Ramirez is married with three children, and he resides with his family in the Dominican Republic in the offseason. The third baseman “lives and breathes for his kids,” a person close to him told MLBTR. When the kids are in school, Ramirez enjoys spending time on his farm in the Dominican.
Ramirez does not exhibit much overt emotion on the field, a trait that drew some criticism in Chicago, perhaps unfairly.
Having spent his entire career in the NL Central, Ramirez has never served as a designated hitter more than five times in a season. He hasn’t played a position other than third base in his entire pro career, so the idea of working him in at first base could be a stretch. Certainly the Brewers would like to bring Ramirez back, as we’ll discuss below. Otherwise, the Diamondbacks, Nationals, Red Sox, Royals, Angels, Yankees, Padres, Giants, and Blue Jays could seek help at the hot corner this offseason. As a veteran who likely has plenty of money in the bank from past contracts, comfort could be a primary factor in Ramirez’s choice.
Ramirez’s contract situation is complicated. He and the Brewers hold a $14MM mutual option for 2015. On the rare occasions in baseball that both sides of a mutual option have been exercised, it’s never been close to that kind of salary. While a September 17th report from Jon Heyman of CBS Sports said the Brewers intend to pick up their side of the option, Brewers GM Doug Melvin told MLB.com’s Adam McCalvy the topic hasn’t even been broached with the team’s owner or Ramirez’s agent, Paul Kinzer. Realistically, Melvin probably has some idea of what he wants to do, but option decisions aren’t due until after the World Series.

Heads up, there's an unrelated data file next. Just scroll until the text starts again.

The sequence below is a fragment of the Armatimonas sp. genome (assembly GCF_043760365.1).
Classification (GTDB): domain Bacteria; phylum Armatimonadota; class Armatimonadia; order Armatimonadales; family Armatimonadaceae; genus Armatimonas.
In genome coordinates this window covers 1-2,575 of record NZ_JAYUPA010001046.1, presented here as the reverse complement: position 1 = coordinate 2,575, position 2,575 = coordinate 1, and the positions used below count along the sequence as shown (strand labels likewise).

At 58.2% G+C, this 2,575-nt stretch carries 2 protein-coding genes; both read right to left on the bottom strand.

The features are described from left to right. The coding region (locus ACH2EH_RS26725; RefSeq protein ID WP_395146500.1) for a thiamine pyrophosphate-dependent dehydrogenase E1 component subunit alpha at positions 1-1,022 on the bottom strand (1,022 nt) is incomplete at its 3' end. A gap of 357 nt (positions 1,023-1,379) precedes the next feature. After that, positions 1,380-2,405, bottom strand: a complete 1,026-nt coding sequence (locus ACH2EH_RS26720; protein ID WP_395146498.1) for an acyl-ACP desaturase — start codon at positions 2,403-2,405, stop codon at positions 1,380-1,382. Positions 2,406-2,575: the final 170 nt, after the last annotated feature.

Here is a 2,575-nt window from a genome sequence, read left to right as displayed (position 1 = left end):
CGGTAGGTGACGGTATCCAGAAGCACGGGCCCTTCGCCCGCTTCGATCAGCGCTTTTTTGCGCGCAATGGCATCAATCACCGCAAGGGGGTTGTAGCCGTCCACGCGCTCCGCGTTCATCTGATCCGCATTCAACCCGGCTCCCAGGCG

The Brewers do seem likely to pick up their side of the option — they’re faced with a $4MM buyout if they decline it, so the option is effectively only a $10MM decision. If the Brewers pick the option up, Ramirez then has the opportunity to decline and go to free agency, in which case he would not receive a buyout. $14MM is a reasonable salary if Ramirez only wants to play one more year, but he may prefer a longer term. Ramirez suggested in July he’d go for 2,500 career games, a goal of which he is 443 short. That suggests three or four more seasons, but in September, Ramirez was non-committal about what he’d do after 2015.
A two-year deal would be a nice compromise; perhaps Ramirez and the Brewers can work out something that pays around $25MM for that span. I imagine if Ramirez is thinking bigger than that, he’ll have to find it on the open market. One problem: the Brewers can reduce his leverage by making or telling him their intention to make a qualifying offer. I expect them to make that offer if they get to that point. Draft pick forfeiture would affect Ramirez’s market, but not as much as you might think. The players most burned by qualifying offers last winter were asking for big contracts from the outset of free agency. Ramirez might ask for just two years from the start, and I think he could find a team to give it to him even with the draft pick cost attached.
In the somewhat unlikely event that Ramirez hits the open market without a qualifying offer attached, it would help his chances of securing a three-year deal. Still, he’d probably have to sacrifice on average annual value to get a third year, perhaps accepting something like three years and $33MM.